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It’s important to talk openly with children from an early age about money. By the age of 5 or 6 they are able to understand the concept of earning, saving and paying.
We should encourage children to undertake simple chores in exchange for pocket money. It doesn't have to be much. Children also need to learn about budgeting and saving and there is nothing wrong with teaching them the challenges of a low income. This can actually be a positive lesson for them for later in life.
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Here are some tips to present money management to children in a positive light:
• Don’t grumble about lack of money around them or show anger when they ask for something.
• Turn it into a lesson. Discuss with them ways of obtaining things that they want. Talk to them about how you budget and save.
• If you take them with you to the supermarket, talk about specials. Let them help you find the best value products. This keeps them occupied and is great for their math skills.
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• Let them see you using cash as well as your ATM card or credit card.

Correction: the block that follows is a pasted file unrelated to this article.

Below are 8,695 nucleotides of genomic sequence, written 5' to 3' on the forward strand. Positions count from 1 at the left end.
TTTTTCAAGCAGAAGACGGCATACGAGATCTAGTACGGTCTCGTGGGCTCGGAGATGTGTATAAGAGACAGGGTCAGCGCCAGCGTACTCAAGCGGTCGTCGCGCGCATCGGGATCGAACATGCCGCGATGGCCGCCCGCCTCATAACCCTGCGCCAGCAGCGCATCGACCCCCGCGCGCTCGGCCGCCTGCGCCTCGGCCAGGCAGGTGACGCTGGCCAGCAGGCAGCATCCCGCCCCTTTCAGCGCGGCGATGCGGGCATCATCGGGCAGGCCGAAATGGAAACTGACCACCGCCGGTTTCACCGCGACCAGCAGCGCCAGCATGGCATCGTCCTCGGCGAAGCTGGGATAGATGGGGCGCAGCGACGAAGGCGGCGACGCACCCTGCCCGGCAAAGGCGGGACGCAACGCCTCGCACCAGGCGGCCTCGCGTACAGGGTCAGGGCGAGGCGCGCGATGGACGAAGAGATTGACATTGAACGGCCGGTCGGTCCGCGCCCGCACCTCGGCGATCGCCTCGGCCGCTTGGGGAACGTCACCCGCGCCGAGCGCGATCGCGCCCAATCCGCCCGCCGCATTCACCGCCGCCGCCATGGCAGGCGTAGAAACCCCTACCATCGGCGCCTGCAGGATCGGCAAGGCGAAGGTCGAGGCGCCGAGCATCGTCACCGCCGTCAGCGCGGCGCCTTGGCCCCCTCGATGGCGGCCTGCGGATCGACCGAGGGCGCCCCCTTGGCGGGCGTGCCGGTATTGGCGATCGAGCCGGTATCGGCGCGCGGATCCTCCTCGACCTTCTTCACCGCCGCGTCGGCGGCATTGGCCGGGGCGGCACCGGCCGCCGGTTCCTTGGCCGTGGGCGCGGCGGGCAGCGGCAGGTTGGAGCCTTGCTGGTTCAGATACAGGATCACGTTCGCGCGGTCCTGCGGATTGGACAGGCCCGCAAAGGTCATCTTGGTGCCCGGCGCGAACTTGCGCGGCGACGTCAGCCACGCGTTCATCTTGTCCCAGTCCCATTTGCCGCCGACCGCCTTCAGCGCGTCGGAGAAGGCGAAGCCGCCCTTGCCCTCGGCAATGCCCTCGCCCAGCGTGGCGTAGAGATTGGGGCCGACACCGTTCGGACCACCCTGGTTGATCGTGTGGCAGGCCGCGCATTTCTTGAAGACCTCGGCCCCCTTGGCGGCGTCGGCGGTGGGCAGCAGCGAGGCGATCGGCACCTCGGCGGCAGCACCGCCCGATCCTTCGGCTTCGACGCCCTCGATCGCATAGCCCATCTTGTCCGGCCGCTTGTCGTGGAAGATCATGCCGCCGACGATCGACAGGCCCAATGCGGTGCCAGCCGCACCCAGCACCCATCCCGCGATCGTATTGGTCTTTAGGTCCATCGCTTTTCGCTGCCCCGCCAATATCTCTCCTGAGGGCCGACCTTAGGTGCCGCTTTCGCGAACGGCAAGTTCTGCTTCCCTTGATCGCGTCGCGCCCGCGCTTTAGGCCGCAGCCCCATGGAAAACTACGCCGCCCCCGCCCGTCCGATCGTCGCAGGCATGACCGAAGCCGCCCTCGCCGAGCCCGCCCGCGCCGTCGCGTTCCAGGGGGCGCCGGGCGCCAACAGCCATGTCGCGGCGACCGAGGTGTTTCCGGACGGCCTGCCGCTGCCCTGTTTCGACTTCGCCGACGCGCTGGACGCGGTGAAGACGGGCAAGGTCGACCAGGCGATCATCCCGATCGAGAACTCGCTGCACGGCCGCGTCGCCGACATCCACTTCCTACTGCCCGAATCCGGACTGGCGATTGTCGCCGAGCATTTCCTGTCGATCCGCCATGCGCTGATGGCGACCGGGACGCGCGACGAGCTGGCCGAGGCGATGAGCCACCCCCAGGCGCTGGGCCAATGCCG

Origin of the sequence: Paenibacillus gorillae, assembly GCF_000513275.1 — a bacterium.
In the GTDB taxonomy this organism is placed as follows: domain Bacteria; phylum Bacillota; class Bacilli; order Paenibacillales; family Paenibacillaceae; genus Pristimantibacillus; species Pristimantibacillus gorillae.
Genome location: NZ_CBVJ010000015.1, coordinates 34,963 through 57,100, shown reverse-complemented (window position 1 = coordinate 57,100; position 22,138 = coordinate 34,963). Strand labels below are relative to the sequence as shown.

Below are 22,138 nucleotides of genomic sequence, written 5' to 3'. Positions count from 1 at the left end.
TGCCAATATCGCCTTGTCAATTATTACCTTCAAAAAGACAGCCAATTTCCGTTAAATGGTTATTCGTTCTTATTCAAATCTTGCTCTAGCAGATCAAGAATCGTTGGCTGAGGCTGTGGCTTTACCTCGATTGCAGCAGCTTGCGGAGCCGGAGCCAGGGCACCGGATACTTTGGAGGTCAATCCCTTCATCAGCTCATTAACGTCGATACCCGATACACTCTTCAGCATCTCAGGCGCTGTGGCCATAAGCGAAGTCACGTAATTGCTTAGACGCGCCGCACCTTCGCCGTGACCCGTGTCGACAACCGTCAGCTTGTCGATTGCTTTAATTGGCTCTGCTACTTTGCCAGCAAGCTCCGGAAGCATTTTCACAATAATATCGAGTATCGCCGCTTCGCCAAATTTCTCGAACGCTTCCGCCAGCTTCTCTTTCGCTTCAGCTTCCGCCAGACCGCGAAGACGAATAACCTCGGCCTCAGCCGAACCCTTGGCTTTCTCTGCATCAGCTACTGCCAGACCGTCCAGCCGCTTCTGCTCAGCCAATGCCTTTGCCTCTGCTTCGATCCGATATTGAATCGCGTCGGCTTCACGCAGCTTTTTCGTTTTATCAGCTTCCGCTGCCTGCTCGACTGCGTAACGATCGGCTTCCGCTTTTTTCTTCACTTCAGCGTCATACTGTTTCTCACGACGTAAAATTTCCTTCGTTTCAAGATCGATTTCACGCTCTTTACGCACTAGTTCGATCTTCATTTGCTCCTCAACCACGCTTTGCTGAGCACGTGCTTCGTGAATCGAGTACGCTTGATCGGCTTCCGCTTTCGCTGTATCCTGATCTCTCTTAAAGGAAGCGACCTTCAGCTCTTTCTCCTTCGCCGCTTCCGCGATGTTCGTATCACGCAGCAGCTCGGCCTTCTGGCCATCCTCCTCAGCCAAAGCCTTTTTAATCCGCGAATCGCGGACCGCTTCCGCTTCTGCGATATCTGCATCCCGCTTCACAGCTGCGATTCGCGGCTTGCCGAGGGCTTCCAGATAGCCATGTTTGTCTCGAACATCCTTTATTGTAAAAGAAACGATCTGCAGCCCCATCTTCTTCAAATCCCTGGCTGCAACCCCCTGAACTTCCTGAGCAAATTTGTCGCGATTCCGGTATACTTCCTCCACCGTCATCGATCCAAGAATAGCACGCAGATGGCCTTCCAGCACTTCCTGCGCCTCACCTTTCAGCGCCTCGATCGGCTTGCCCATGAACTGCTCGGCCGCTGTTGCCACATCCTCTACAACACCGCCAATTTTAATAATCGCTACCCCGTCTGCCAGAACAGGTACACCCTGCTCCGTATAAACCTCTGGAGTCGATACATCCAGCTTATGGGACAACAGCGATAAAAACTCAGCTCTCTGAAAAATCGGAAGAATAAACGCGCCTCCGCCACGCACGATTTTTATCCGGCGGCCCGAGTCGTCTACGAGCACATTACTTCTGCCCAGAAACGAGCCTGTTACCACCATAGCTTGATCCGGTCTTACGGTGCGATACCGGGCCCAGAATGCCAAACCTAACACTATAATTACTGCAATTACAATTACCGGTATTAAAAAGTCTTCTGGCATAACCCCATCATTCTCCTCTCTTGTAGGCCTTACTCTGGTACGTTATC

• Explain to them where the money comes from (that it’s not ‘free’ money from a hole in the wall), how a bank works, etc.
• Find out whether their school has a student banking facility and encourage them to use this. They can deposit very small amounts and do not incur fees.
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• Let them see you depositing money in a savings account or dropping coins into a moneybox. Encourage them to do the same.
• Some banks will issue ATM cards to children as young as 12 years of age with parental consent. Think carefully before doing this. Perhaps you could keep the card in a safe place and monitor its use.
• Explain the concept of lay-by and involve them in the process.
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• Provide them with an incentive to reach their goals. If, for example, your child wants a particular toy, cut out or draw a picture of the toy and stick it onto a glass jar. Explain that this is specifically to save for that toy. This establishes a visual connection to the goal. Each day or week you or your child deposits money in the jar and you keep a running total. (You may agree to match the savings dollar for dollar). Let your child take the jar to the shop to pay for the toy. This will serve to complete that visual connection.